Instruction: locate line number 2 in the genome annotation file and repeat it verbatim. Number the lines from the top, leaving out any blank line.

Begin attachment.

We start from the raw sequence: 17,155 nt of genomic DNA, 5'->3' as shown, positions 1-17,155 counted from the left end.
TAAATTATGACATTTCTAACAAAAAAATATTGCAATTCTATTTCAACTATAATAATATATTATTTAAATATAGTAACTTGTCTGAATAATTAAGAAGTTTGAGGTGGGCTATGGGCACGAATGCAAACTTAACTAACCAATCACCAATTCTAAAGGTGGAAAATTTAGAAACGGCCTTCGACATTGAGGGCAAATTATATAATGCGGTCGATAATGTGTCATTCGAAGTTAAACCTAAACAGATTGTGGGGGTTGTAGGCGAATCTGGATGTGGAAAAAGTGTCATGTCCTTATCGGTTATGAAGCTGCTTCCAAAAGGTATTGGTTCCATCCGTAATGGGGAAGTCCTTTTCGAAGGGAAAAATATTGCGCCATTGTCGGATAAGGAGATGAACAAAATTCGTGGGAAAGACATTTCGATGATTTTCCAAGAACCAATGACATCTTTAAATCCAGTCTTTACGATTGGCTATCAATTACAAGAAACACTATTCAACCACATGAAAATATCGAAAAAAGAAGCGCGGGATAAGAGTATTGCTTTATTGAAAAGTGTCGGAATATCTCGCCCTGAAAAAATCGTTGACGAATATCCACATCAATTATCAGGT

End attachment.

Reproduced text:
TAAATTATGACATTTCTAACAAAAAAATATTGCAATTCTATTTCAACTATAATAATATATTATTTAAATATAGTAACTTGTCTGAATAATTAAGAAGTTTGAGGTGGGCTATGGGCACGAATGCAAACTTAACTAACCAATCACCAATTCTAAAGGTGGAAAATTTAGAAACGGCCTTCGACATTGAGGGCAAATTATATAATGCGGTCGATAATGTGTCATTCGAAGTTAAACCTAAACAGATTGTGGGGGTTGTAGGCGAATCTGGATGTGGAAAAAGTGTCATGTCCTTATCGGTTATGAAGCTGCTTCCAAAAGGTATTGGTTCCATCCGTAATGGGGAAGTCCTTTTCGAAGGGAAAAATATTGCGCCATTGTCGGATAAGGAGATGAACAAAATTCGTGGGAAAGACATTTCGATGATTTTCCAAGAACCAATGACATCTTTAAATCCAGTCTTTACGATTGGCTATCAATTACAAGAAACACTATTCAACCACATGAAAATATCGAAAAAAGAAGCGCGGGATAAGAGTATTGCTTTATTGAAAAGTGTCGGAATATCTCGCCCTGAAAAAATCGTTGACGAATATCCACATCAATTATCAGGT